15N20: C: 0.730 Si: 0.320 Mn: 0.389 P: 0.0045 S 0.0010 Cr 0.137 Ni 1.980 Mo 0.038

 

1 hour ago, Brian Dougherty said:

I'd also vote for those being spots that didn't harden.  When I switched to 1084 in my pattern weld mix from the 1095 I had been using, I had a couple stumbles where I didn't have the blade quite hot enough to get the hardness I was expecting.  I ended up bumping my oven up 50 degrees F and my problems went away.  I'm not very familiar with 80CrV2, but you may be in a similar edge case.

 

WRT the crosses:  You and I are in the same climate.  I don't know if your shop is heated, but I've noticed that my etches take far longer when my shop gets cold.  My 10 minutes cycles in the summer months can easily become 30 minute cycles in the winter.

I'm beginning to get the feeling the consensus is not hardened spots.

 

My shop is "split". Hot work is done in my back yard as my HOA won't let me put up out buildings. All my finish work is done in my basement (usually). When I was having issues with the crosses, I took my etching outside when I was "boosting" my FeCl2 with the 34% HCl (WOW, potent stuff!). But it was before Christmas when IN was having that "heat wave" of 60 degree days so it wasn't too cold. I'm beginning to think the crosses had the same issue as this blade. They were 1/4 inch thick, so the likelihood of my sub-standard quench oil not getting them cold fast enough was probably amplified. 

 

Hate to do this as the knife was basically finished (just had to glue the handle on :angry:), but I think I'm going to get a gallon of Parks AAA and re-heat treat this blade. If that works, nothing lost but time (probably end up having to make a new handle) and valuable information gained. If it doesn't work, still no loss as I couldn't sell this knife this way anyway (but the question of WTF happened will still remain :unsure:).

Edited by Bill Schmalhofer
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34 minutes ago, Bill Schmalhofer said:

(probably end up having to make a new handle) 

Why is that?

 

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Before you go too wild, try heating the oil more.  100F is too cold for straight mineral oil and 1084.  130-150F works for me.  Heated by quenching big chunks of iron until it's hot enough I don't like to leave my finger in it more than one second.  Heating the quench is counterintuitive, but it really works to speed up the quench.

If you do get the AAA oil, you will note the directions say the working range is 130F-170F.  Parks 50 recommended working range is 60F-90F, but heated to 130F it will do positive sori on water-hardening steels with a wedge cross section.  If used at the recommended temperature, you get zero sori or even negative sori (nosedive) if the blade is a wide full flat grind.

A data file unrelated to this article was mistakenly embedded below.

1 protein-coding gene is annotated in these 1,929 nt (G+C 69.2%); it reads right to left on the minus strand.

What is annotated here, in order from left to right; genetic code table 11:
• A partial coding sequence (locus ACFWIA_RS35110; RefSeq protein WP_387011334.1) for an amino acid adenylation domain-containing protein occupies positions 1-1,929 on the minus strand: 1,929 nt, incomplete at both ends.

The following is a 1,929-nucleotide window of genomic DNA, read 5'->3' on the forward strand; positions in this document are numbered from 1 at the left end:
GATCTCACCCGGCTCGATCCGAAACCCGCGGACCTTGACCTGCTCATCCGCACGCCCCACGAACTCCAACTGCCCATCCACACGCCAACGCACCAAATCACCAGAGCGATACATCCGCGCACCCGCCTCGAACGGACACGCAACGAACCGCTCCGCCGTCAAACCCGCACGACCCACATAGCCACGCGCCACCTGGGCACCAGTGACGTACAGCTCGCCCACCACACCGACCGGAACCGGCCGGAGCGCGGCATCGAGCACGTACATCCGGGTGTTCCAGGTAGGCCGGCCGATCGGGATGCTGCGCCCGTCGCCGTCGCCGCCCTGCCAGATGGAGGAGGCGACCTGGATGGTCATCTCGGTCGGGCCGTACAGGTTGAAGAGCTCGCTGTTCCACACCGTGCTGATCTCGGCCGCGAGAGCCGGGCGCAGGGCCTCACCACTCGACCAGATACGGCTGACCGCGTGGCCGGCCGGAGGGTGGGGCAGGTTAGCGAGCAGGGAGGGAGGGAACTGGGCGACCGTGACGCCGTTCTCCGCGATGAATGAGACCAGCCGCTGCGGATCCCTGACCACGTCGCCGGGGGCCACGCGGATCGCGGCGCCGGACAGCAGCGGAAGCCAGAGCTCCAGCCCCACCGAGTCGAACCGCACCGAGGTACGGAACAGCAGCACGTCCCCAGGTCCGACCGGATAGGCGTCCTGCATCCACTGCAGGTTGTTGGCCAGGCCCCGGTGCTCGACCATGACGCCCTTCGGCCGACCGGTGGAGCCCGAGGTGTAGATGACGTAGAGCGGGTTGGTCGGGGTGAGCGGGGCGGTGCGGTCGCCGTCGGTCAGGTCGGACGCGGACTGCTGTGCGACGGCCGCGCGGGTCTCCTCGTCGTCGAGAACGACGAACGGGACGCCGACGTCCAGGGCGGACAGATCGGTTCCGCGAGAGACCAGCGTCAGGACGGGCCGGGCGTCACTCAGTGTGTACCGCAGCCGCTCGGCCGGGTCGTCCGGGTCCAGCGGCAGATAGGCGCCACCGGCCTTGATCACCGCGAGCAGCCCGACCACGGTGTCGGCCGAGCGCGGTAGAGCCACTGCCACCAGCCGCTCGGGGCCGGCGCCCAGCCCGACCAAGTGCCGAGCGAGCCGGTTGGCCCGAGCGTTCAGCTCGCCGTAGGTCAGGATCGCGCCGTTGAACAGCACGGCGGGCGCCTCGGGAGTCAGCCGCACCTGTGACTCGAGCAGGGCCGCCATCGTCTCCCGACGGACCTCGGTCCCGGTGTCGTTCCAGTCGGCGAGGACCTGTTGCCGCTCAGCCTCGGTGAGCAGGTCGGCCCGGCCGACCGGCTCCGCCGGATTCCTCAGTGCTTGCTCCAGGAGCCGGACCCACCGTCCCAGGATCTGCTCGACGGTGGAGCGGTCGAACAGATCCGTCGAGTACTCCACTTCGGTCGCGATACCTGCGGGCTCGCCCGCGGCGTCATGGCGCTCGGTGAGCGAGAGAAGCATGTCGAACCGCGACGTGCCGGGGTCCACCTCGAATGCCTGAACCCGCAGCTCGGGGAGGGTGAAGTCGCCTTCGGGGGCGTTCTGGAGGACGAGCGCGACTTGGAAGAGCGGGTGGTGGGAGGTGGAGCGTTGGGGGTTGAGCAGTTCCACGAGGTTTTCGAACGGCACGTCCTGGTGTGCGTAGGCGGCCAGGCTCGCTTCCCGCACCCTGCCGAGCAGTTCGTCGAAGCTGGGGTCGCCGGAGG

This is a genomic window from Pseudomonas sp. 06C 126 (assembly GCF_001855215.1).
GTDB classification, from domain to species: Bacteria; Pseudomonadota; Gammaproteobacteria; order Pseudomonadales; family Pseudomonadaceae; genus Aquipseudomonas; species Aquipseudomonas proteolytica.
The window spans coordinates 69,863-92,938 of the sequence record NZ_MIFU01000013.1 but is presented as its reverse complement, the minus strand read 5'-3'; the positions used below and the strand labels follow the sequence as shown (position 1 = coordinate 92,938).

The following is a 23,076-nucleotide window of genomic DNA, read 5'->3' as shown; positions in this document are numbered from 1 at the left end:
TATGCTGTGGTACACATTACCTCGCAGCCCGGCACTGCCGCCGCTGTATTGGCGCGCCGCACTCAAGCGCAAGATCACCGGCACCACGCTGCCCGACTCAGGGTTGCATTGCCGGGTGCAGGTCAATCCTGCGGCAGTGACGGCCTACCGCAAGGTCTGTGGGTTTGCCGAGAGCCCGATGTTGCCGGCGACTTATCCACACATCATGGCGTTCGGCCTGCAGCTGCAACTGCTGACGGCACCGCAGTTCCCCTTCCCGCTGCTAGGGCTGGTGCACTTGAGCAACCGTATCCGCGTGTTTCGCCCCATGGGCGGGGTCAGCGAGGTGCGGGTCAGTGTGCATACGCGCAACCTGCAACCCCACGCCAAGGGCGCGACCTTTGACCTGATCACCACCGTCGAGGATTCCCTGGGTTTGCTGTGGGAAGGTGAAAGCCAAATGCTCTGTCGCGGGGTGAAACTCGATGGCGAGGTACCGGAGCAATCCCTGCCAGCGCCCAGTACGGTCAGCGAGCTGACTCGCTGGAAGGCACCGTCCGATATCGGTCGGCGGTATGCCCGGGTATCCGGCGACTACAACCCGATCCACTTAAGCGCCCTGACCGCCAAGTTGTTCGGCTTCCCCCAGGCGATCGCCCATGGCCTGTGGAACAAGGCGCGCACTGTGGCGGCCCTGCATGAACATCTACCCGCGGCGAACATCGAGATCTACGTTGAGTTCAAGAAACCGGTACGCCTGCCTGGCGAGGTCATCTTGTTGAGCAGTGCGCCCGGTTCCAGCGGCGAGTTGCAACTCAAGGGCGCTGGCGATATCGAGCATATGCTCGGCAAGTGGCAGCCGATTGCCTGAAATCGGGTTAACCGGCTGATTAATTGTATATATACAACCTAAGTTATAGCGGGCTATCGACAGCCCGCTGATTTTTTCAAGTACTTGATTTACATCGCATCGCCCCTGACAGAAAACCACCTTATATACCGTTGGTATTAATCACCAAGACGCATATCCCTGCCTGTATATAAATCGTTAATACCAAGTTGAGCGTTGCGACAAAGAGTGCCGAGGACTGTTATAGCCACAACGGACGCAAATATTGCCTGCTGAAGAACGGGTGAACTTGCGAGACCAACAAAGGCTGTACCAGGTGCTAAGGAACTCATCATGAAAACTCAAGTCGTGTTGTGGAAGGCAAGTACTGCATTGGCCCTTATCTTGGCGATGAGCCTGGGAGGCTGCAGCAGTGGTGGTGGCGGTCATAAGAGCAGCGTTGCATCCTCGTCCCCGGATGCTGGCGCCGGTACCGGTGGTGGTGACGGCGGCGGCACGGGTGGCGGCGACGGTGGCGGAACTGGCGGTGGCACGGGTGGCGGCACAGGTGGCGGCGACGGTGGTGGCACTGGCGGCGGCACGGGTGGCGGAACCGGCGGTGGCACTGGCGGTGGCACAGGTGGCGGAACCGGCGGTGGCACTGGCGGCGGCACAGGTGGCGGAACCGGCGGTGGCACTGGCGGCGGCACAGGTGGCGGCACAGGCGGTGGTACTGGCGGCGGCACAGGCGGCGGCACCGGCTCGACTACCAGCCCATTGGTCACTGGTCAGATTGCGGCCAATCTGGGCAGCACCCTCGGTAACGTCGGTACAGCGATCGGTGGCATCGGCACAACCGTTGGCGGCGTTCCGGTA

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4 minutes ago, Joshua States said:

Why is that?

 

Probably...

Depends on how much I have to take off the ricasso to clean it up after quench. Hope I won't, but I'm never that lucky :lol:. Minimally a new guard.

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2 minutes ago, Bill Schmalhofer said:

Probably...

Depends on how much I have to take off the ricasso to clean it up after quench. Hope I won't, but I'm never that lucky :lol:. Minimally a new guard.

Ever try using anti-scale coatings?

 

Edited by Joshua States
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3 minutes ago, Alan Longmire said:

Before you go too wild, try heating the oil more.  100F is too cold for straight mineral oil and 1084.  130-150F works for me.  Heated by quenching big chunks of iron until it's hot enough I don't like to leave my finger in it more than one second.  Heating the quench is counterintuitive, but it really works to speed up the quench.

If you do get the AAA oil, you will note the directions say the working range is 130F-170F.  Parks 50 recommended working range is 60F-90F, but heated to 130F it will do positive sori on water-hardening steels with a wedge cross section.  If used at the recommended temperature, you get zero sori or even negative sori (nosedive) if the blade is a wide full flat grind. 

I was just looking up past posts on mineral oil (as I remember you said that's what you used - which is why I got the mineral oil from work when I could) and saw I was too cold. Things are starting to make more sense. When I was doing the crosses, I started at 100F but by the time I was done the quench tank was positively hot (basically quenching the equivalent of 7 3/4 x 3/4 x 6 inch bars of steel in relatively rapid succession). The crosses I had issues etching were the first ones I quenched. The last 3 actually etched fine.